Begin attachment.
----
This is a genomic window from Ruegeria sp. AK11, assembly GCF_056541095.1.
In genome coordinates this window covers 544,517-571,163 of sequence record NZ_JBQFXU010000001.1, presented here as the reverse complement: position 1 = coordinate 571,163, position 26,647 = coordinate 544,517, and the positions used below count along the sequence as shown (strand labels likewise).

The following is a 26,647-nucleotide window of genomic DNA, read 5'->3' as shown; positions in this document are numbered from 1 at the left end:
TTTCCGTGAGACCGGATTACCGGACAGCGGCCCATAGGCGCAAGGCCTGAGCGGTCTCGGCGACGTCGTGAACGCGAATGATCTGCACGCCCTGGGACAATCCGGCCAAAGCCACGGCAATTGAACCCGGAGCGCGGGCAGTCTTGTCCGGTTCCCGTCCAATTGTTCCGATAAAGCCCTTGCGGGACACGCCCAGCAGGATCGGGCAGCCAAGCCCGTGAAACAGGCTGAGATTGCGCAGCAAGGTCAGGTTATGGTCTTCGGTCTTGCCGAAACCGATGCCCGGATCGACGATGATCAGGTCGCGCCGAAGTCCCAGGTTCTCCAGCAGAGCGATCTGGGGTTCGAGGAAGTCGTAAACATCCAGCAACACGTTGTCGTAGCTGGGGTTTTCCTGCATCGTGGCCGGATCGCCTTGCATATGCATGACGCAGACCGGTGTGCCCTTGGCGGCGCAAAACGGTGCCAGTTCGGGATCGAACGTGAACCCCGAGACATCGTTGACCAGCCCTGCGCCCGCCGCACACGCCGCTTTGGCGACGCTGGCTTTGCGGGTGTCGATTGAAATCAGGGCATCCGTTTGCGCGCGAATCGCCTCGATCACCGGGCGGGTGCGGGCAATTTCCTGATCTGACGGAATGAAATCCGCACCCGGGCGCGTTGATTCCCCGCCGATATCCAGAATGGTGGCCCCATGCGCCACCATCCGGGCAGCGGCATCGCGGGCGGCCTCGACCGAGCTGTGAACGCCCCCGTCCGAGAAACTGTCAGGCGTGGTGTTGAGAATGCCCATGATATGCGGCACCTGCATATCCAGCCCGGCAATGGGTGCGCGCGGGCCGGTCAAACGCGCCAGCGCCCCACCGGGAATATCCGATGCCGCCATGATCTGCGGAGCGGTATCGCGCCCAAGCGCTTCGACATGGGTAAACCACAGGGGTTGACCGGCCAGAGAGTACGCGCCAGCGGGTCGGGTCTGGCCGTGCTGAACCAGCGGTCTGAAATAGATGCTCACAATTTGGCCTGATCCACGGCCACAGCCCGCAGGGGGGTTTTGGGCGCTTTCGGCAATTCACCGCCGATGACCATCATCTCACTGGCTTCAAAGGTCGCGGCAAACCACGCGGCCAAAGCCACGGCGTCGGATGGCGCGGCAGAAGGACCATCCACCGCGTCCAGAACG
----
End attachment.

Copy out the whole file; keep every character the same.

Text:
This is a genomic window from Ruegeria sp. AK11, assembly GCF_056541095.1.
In genome coordinates this window covers 544,517-571,163 of sequence record NZ_JBQFXU010000001.1, presented here as the reverse complement: position 1 = coordinate 571,163, position 26,647 = coordinate 544,517, and the positions used below count along the sequence as shown (strand labels likewise).

The following is a 26,647-nucleotide window of genomic DNA, read 5'->3' as shown; positions in this document are numbered from 1 at the left end:
TTTCCGTGAGACCGGATTACCGGACAGCGGCCCATAGGCGCAAGGCCTGAGCGGTCTCGGCGACGTCGTGAACGCGAATGATCTGCACGCCCTGGGACAATCCGGCCAAAGCCACGGCAATTGAACCCGGAGCGCGGGCAGTCTTGTCCGGTTCCCGTCCAATTGTTCCGATAAAGCCCTTGCGGGACACGCCCAGCAGGATCGGGCAGCCAAGCCCGTGAAACAGGCTGAGATTGCGCAGCAAGGTCAGGTTATGGTCTTCGGTCTTGCCGAAACCGATGCCCGGATCGACGATGATCAGGTCGCGCCGAAGTCCCAGGTTCTCCAGCAGAGCGATCTGGGGTTCGAGGAAGTCGTAAACATCCAGCAACACGTTGTCGTAGCTGGGGTTTTCCTGCATCGTGGCCGGATCGCCTTGCATATGCATGACGCAGACCGGTGTGCCCTTGGCGGCGCAAAACGGTGCCAGTTCGGGATCGAACGTGAACCCCGAGACATCGTTGACCAGCCCTGCGCCCGCCGCACACGCCGCTTTGGCGACGCTGGCTTTGCGGGTGTCGATTGAAATCAGGGCATCCGTTTGCGCGCGAATCGCCTCGATCACCGGGCGGGTGCGGGCAATTTCCTGATCTGACGGAATGAAATCCGCACCCGGGCGCGTTGATTCCCCGCCGATATCCAGAATGGTGGCCCCATGCGCCACCATCCGGGCAGCGGCATCGCGGGCGGCCTCGACCGAGCTGTGAACGCCCCCGTCCGAGAAACTGTCAGGCGTGGTGTTGAGAATGCCCATGATATGCGGCACCTGCATATCCAGCCCGGCAATGGGTGCGCGCGGGCCGGTCAAACGCGCCAGCGCCCCACCGGGAATATCCGATGCCGCCATGATCTGCGGAGCGGTATCGCGCCCAAGCGCTTCGACATGGGTAAACCACAGGGGTTGACCGGCCAGAGAGTACGCGCCAGCGGGTCGGGTCTGGCCGTGCTGAACCAGCGGTCTGAAATAGATGCTCACAATTTGGCCTGATCCACGGCCACAGCCCGCAGGGGGGTTTTGGGCGCTTTCGGCAATTCACCGCCGATGACCATCATCTCACTGGCTTCAAAGGTCGCGGCAAACCACGCGGCCAAAGCCACGGCGTCGGATGGCGCGGCAGAAGGACCATCCACCGCGTCCAGAACG